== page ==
Josef Jedlička

Josef Jedlička (16 March 1927 – 5 December 1990) was a Czech writer.

Jedlička studied aesthetics and ethnography at Prague University, but after the communist revolution in 1948 he was kicked out of university for being an anticommunist. He then worked in various professions - as laborer, teacher, TV assistant, and tutor among them. After 1953 he moved to Litvínov, an industrial town in northern Bohemia. Being an anticommunist, he was prohibited from publishing anything, but he wrote novels and short stories secretly and read them in circle of his close friends, among them Jan Zábrana, Bohumil Hrabal and other prohibited writers of the time.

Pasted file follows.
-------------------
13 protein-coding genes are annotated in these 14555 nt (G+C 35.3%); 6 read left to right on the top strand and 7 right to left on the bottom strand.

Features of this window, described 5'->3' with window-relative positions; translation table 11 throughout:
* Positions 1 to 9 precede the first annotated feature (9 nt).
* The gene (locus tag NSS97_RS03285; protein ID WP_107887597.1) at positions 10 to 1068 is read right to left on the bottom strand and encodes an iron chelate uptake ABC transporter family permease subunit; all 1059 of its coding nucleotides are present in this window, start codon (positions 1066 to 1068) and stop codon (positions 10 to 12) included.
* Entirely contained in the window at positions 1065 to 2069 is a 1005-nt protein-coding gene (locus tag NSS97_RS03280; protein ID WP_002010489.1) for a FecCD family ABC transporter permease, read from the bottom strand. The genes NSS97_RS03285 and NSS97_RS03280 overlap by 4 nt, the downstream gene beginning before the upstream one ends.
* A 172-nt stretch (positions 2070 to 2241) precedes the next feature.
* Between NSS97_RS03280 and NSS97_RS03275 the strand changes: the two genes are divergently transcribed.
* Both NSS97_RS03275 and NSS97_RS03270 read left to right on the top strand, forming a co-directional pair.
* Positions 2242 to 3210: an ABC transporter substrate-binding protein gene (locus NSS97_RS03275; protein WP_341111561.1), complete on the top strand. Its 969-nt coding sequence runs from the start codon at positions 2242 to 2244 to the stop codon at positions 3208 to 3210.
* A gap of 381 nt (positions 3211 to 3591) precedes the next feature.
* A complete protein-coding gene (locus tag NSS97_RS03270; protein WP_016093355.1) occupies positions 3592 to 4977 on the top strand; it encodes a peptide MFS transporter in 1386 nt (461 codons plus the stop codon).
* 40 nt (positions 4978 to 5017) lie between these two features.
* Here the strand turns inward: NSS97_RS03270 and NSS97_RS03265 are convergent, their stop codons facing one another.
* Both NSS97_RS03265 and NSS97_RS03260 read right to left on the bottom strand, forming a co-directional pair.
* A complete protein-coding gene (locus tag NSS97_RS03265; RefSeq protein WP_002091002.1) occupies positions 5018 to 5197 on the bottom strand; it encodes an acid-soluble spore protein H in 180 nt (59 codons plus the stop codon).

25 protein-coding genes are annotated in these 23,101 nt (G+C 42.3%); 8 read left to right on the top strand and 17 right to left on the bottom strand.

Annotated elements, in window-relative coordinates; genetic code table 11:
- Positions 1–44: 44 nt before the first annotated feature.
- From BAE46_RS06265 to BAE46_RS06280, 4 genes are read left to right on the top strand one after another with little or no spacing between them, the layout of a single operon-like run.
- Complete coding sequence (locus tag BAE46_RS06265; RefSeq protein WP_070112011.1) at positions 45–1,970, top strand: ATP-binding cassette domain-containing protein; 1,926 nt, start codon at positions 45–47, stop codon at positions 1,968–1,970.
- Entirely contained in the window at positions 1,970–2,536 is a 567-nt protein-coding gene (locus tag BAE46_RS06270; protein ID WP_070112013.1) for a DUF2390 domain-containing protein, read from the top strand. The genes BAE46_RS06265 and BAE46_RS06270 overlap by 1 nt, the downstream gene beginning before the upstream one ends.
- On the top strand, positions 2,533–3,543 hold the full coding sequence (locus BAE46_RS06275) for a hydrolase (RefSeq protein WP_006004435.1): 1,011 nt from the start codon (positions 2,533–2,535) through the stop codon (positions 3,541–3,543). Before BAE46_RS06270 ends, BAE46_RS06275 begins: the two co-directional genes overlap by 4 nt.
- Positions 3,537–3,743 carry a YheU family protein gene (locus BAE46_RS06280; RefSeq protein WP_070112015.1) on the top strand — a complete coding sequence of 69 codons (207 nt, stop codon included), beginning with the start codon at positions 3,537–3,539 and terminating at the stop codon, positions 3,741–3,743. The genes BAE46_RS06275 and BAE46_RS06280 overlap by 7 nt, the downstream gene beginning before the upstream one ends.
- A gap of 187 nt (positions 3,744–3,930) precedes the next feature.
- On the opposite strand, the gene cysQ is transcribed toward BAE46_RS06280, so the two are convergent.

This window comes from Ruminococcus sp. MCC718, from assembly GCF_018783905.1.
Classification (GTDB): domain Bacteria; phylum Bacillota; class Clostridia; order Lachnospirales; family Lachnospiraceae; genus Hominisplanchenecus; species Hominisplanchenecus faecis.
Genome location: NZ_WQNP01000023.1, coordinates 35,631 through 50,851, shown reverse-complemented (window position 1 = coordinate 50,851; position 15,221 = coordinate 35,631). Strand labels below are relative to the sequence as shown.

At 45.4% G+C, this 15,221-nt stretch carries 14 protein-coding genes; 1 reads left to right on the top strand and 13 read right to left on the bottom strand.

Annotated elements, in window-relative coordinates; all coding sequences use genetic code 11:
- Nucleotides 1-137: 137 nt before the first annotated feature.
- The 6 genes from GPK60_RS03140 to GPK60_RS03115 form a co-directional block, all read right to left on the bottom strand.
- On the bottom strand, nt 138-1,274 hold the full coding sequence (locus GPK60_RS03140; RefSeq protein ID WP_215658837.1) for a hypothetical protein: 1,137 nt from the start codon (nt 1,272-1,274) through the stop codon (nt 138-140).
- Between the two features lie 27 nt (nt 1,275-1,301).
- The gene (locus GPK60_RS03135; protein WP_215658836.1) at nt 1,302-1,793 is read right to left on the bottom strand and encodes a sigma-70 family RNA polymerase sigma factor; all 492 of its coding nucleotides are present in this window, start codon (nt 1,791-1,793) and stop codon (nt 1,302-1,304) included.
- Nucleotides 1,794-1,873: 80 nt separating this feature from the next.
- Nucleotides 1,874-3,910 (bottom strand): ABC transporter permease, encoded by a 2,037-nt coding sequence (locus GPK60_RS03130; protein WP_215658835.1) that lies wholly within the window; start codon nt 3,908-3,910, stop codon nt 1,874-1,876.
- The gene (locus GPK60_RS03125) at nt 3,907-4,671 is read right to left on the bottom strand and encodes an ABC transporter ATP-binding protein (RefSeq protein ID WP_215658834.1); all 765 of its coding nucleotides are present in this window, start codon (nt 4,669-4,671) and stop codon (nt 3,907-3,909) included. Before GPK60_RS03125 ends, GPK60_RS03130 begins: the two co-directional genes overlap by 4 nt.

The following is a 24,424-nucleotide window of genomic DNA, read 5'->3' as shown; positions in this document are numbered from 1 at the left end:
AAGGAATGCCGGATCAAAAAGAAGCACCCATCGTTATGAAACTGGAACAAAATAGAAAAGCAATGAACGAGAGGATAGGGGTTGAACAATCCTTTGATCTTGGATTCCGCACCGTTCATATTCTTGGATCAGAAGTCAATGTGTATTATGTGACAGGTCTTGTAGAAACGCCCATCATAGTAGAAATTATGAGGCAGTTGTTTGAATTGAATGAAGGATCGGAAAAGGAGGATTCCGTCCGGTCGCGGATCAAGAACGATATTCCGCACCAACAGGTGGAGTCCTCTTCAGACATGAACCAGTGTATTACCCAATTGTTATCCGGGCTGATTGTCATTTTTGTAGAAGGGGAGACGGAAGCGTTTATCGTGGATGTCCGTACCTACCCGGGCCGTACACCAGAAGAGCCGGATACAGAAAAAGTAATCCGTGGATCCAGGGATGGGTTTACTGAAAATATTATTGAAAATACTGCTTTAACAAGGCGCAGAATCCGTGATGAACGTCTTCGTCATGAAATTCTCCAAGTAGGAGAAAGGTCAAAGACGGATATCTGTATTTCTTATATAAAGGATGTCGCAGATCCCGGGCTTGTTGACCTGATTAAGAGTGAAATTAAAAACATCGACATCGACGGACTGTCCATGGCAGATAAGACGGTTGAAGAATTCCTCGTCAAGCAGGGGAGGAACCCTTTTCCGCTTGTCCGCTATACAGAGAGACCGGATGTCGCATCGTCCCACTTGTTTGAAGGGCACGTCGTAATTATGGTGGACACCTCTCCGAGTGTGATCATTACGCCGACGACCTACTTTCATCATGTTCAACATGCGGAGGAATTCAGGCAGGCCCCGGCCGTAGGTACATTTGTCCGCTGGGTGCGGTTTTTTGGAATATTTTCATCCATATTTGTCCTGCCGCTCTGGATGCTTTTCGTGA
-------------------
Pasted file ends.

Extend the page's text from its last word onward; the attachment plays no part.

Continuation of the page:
In 1966, after 18 years of prohibition, Jedlička was allowed to publish an experimental novel ''Kde život náš je v půli se svou poutí'' (''Midway Upon the Journey of Our Life''), written in the early 1950s; parts of this book were censored in this edition by the communist censors, the complete version would be published in 1994 after the fall of communist regime in Czechoslovakia. Nevertheless the book, with parts censored, caused scandal and was said to be antisocialist and once again Jedlička was prohibited from publishing. Only in 1968, was Jedlička allowed to publish few essays about Kafka and Chaadaev in literature magazines. After the Soviet occupation of Czechoslovakia in August 1968, Jedlička was exiled to West Germany. He eventually lived in Munich, where he worked as editor and commentator for Radio Free Europe during the 1970s and 1980s. He died in Augsburg, Germany, in 1990, where he is buried. Provided by Wikipedia
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